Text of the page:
Update on American Travel Trends & Sentiment—Week of November 29th
The outlook for travel in 2022 is shaping up in a promising way, with more trips overall and to a more diverse set of destinations. The near-term outlook is also positive, although current COVID and financial concerns will need to be assuaged.
IMPORTANT: These findings are brought to you from our independent research, which is not sponsored, conducted or influenced by any advertising or marketing agency. Every week since March 15, 2020, Destination Analysts has surveyed 1,200+ American travelers about their thoughts, feelings, perceptions and behaviors surrounding travel—specifically in the wake of the coronavirus pandemic—and explored a variety of topics. The key findings presented below represent data collected November 24th-26th.
Key Findings to Know:
Travel’s outlook for 2022 looks promising. As shown in the infographic below, when Americans were asked to describe their travel in 2022, top choices include “hopeful,” “excited,” “fun” and “more.” In fact, 33.2% of American travelers say they will take more leisure trips in the next year and the same proportion (33.4%) say they will spend more money on their leisure travel in 2022. The average reported leisure travel budget for 2022 is currently $3,797. Beaches, rural towns and national/state parks destinations will still be where a majority of American travelers head, with more than 70% reporting plans for these types of destinations. Meanwhile, 66.2% of travelers currently say they plan to visit cities, although 29.3% report that they will increase their urban travel in 2022. When asked to list the domestic destinations they most want to visit in 2022, Florida, New York, Las Vegas, California, Hawaii and Texas are top among American travelers as they look forward to 2022. However, domestic destinations will face more competition again as 23.6% say they will increase their international travel in 2022. American travelers also look to continue to take trips to make up for time missed out on with loved ones during the pandemic: 39.2% say they will increase their family travel in 2022 and 32.8% will increase their travel with friends.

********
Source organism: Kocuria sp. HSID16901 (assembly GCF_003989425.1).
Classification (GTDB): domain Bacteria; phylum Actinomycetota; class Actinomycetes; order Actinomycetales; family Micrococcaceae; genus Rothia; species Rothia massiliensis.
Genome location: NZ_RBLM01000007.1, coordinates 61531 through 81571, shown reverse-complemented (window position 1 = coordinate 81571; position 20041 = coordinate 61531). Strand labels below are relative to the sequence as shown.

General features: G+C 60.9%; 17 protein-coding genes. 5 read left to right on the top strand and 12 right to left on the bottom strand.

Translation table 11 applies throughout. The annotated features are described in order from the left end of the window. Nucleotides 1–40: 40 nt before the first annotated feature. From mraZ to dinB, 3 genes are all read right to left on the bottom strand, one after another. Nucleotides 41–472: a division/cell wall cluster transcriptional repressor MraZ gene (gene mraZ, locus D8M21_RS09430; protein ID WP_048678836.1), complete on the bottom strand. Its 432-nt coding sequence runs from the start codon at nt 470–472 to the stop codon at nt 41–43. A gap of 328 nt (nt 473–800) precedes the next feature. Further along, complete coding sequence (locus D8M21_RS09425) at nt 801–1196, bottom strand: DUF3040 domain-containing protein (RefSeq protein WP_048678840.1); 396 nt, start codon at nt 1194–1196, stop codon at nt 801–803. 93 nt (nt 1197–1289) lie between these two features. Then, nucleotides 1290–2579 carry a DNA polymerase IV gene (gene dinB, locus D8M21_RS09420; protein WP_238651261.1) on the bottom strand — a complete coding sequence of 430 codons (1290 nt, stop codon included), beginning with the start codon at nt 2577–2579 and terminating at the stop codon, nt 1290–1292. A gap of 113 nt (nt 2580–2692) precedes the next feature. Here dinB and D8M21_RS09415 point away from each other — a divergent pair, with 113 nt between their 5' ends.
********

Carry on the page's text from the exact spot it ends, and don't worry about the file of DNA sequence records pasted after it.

The near-term outlook for travel is also favorable, although growing COVID and financial concerns are weighing factors. The average American traveler reports they will take 2.4 overnight trips in the next 3 months, and 80.3% have travel plans right now. Over 70% of American travelers did some travel dreaming or planning in the past week alone, particularly discussing potential or upcoming trips with others. However, the number of American travelers feeling that COVID-19 will be with us for the long-term is rising (up to 63.9% this week from 61.7% the week of November 15th), as is the number anticipating that the U.S. will face another significant wave of COVID-19 (up 2 percentage points this week to 55.8%). Optimism about the course the pandemic will take in the U.S. over the next month has dropped nearly 12 percentage points in the last two weeks (26.9%), while pessimism has grown 10 percentage points, so that now one-third expect the situation to get worse soon. When asked what is deterring them from traveling more this Winter, COVID-19-related concerns were chief among American travelers. Financial concerns are also weighing more heavily on travelers’ minds. Gas prices, concerns that travel is too expensive right now, and personal financial reasons are all among the top 5 issues deterring Americans from traveling more right now. Nevertheless, travel remains a bright spot for many–64.9% of Americans said that they would be “happy” or “very happy” to receive a travel-related gift for the holidays.
Follow us on social for infographics of these and other key findings. You can also download recent infographics here. Need assets for a presentation or something else? Find all the presentation decks from our ongoing traveler research here—new decks posted on Tuesday afternoon. And please join us Tuesdays at 11:00am EST for a live presentation of the latest insights into traveler perceptions and behaviors.